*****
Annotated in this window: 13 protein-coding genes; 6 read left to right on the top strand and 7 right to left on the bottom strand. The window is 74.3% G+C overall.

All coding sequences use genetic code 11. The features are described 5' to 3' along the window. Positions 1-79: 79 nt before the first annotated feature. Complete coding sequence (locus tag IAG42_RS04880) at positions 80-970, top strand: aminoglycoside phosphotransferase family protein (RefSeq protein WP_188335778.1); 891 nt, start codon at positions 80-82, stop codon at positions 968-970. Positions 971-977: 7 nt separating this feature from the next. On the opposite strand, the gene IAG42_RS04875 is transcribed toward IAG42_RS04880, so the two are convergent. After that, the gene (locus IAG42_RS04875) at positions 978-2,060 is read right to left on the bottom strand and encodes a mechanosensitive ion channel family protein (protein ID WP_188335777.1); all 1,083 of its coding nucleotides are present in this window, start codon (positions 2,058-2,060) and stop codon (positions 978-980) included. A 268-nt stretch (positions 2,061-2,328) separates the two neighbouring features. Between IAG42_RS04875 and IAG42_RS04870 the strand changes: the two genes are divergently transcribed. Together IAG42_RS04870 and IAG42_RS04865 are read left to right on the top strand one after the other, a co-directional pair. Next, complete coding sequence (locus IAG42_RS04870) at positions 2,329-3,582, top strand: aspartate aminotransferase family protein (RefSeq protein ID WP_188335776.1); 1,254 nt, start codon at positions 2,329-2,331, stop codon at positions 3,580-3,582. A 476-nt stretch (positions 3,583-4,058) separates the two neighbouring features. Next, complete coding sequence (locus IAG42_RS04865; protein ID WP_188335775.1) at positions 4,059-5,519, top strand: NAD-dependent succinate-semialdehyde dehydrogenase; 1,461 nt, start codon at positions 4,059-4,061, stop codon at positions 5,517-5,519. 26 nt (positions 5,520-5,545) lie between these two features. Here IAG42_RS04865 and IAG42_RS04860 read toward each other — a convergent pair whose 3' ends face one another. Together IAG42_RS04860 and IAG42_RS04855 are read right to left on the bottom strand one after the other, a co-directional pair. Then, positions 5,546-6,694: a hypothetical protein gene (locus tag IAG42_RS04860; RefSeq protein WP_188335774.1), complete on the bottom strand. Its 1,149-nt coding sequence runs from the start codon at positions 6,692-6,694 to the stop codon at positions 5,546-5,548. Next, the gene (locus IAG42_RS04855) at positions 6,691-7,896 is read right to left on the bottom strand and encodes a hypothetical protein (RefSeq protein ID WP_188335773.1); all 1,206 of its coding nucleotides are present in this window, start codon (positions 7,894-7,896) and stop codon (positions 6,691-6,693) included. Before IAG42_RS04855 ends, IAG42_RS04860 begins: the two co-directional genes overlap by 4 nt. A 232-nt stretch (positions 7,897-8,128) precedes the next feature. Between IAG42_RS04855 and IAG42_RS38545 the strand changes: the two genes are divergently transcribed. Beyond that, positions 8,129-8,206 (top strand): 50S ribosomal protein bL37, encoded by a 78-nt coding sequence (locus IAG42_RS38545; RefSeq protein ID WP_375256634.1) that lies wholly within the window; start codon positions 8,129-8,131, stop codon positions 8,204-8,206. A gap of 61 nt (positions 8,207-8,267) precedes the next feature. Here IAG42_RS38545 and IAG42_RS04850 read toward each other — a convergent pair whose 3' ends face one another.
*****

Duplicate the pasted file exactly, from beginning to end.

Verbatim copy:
Annotated in this window: 13 protein-coding genes; 6 read left to right on the top strand and 7 right to left on the bottom strand. The window is 74.3% G+C overall.

All coding sequences use genetic code 11. The features are described 5' to 3' along the window. Positions 1-79: 79 nt before the first annotated feature. Complete coding sequence (locus tag IAG42_RS04880) at positions 80-970, top strand: aminoglycoside phosphotransferase family protein (RefSeq protein WP_188335778.1); 891 nt, start codon at positions 80-82, stop codon at positions 968-970. Positions 971-977: 7 nt separating this feature from the next. On the opposite strand, the gene IAG42_RS04875 is transcribed toward IAG42_RS04880, so the two are convergent. After that, the gene (locus IAG42_RS04875) at positions 978-2,060 is read right to left on the bottom strand and encodes a mechanosensitive ion channel family protein (protein ID WP_188335777.1); all 1,083 of its coding nucleotides are present in this window, start codon (positions 2,058-2,060) and stop codon (positions 978-980) included. A 268-nt stretch (positions 2,061-2,328) separates the two neighbouring features. Between IAG42_RS04875 and IAG42_RS04870 the strand changes: the two genes are divergently transcribed. Together IAG42_RS04870 and IAG42_RS04865 are read left to right on the top strand one after the other, a co-directional pair. Next, complete coding sequence (locus IAG42_RS04870) at positions 2,329-3,582, top strand: aspartate aminotransferase family protein (RefSeq protein ID WP_188335776.1); 1,254 nt, start codon at positions 2,329-2,331, stop codon at positions 3,580-3,582. A 476-nt stretch (positions 3,583-4,058) separates the two neighbouring features. Next, complete coding sequence (locus IAG42_RS04865; protein ID WP_188335775.1) at positions 4,059-5,519, top strand: NAD-dependent succinate-semialdehyde dehydrogenase; 1,461 nt, start codon at positions 4,059-4,061, stop codon at positions 5,517-5,519. 26 nt (positions 5,520-5,545) lie between these two features. Here IAG42_RS04865 and IAG42_RS04860 read toward each other — a convergent pair whose 3' ends face one another. Together IAG42_RS04860 and IAG42_RS04855 are read right to left on the bottom strand one after the other, a co-directional pair. Then, positions 5,546-6,694: a hypothetical protein gene (locus tag IAG42_RS04860; RefSeq protein WP_188335774.1), complete on the bottom strand. Its 1,149-nt coding sequence runs from the start codon at positions 6,692-6,694 to the stop codon at positions 5,546-5,548. Next, the gene (locus IAG42_RS04855) at positions 6,691-7,896 is read right to left on the bottom strand and encodes a hypothetical protein (RefSeq protein ID WP_188335773.1); all 1,206 of its coding nucleotides are present in this window, start codon (positions 7,894-7,896) and stop codon (positions 6,691-6,693) included. Before IAG42_RS04855 ends, IAG42_RS04860 begins: the two co-directional genes overlap by 4 nt. A 232-nt stretch (positions 7,897-8,128) precedes the next feature. Between IAG42_RS04855 and IAG42_RS38545 the strand changes: the two genes are divergently transcribed. Beyond that, positions 8,129-8,206 (top strand): 50S ribosomal protein bL37, encoded by a 78-nt coding sequence (locus IAG42_RS38545; RefSeq protein ID WP_375256634.1) that lies wholly within the window; start codon positions 8,129-8,131, stop codon positions 8,204-8,206. A gap of 61 nt (positions 8,207-8,267) precedes the next feature. Here IAG42_RS38545 and IAG42_RS04850 read toward each other — a convergent pair whose 3' ends face one another.